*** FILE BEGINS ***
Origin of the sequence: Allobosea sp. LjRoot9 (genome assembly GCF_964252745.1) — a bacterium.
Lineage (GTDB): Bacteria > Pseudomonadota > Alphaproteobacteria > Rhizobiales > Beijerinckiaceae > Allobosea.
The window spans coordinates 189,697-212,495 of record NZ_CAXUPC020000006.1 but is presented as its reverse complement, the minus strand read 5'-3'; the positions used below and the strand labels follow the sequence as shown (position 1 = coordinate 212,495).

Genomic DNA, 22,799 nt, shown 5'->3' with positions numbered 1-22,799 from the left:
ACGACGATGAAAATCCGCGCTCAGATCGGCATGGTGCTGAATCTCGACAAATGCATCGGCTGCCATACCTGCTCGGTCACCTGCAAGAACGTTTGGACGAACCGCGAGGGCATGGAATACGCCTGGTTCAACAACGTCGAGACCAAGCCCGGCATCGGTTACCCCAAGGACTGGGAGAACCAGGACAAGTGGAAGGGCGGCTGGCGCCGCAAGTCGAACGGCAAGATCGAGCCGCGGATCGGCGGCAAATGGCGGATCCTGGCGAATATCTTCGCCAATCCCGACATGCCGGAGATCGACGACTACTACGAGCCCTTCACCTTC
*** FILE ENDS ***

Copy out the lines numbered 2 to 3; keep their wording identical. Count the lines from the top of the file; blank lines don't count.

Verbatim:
Lineage (GTDB): Bacteria > Pseudomonadota > Alphaproteobacteria > Rhizobiales > Beijerinckiaceae > Allobosea.
The window spans coordinates 189,697-212,495 of record NZ_CAXUPC020000006.1 but is presented as its reverse complement, the minus strand read 5'-3'; the positions used below and the strand labels follow the sequence as shown (position 1 = coordinate 212,495).